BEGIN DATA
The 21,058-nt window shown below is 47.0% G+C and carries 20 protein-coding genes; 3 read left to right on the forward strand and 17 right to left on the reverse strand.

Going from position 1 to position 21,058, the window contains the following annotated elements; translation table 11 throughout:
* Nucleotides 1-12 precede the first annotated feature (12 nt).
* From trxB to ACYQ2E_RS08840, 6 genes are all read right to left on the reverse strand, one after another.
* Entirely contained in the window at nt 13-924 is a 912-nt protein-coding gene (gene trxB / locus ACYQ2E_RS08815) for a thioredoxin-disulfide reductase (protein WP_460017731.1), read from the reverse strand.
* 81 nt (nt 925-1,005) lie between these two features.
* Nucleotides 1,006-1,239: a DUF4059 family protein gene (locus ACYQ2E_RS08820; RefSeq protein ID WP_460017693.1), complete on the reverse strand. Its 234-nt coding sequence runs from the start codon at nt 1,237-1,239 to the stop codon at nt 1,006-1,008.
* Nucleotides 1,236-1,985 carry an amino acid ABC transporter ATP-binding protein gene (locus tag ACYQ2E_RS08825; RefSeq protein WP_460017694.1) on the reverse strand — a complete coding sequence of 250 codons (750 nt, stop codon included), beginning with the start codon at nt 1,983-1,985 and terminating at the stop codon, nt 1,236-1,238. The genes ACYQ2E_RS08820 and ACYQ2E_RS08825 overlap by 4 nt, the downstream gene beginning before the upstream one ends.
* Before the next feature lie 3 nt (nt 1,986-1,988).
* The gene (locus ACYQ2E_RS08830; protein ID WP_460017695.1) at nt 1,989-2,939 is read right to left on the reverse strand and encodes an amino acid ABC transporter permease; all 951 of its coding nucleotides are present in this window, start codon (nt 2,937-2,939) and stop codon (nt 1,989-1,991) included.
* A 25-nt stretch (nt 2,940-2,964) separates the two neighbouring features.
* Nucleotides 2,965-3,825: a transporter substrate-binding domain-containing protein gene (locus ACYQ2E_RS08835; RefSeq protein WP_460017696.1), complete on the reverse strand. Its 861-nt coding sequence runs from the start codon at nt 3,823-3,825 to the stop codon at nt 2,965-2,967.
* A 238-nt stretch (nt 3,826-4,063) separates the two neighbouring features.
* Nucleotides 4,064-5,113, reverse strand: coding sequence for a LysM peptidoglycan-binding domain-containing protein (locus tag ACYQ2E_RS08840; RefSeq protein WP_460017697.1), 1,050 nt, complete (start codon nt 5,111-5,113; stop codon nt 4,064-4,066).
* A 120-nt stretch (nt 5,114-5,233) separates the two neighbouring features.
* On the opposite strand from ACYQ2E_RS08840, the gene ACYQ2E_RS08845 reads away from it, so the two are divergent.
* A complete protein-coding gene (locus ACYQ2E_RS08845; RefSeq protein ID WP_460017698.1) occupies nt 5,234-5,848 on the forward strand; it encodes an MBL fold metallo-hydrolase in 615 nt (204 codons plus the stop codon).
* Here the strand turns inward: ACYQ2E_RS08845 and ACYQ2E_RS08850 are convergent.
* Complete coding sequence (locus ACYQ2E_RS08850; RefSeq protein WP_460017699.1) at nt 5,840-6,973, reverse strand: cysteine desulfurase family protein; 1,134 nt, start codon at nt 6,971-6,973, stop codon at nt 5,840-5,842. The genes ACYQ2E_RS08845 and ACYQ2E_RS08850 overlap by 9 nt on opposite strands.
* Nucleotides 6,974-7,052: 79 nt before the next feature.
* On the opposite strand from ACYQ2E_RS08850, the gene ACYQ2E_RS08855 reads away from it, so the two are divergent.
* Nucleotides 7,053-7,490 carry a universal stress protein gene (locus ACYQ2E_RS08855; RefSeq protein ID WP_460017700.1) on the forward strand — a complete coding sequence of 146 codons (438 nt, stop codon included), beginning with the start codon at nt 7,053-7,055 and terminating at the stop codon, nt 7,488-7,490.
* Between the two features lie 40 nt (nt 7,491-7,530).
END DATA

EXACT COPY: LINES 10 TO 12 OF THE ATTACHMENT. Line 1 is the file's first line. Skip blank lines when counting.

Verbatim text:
* The gene (locus ACYQ2E_RS08830; protein ID WP_460017695.1) at nt 1,989-2,939 is read right to left on the reverse strand and encodes an amino acid ABC transporter permease; all 951 of its coding nucleotides are present in this window, start codon (nt 2,937-2,939) and stop codon (nt 1,989-1,991) included.
* A 25-nt stretch (nt 2,940-2,964) separates the two neighbouring features.
* Nucleotides 2,965-3,825: a transporter substrate-binding domain-containing protein gene (locus ACYQ2E_RS08835; RefSeq protein WP_460017696.1), complete on the reverse strand. Its 861-nt coding sequence runs from the start codon at nt 3,823-3,825 to the stop codon at nt 2,965-2,967.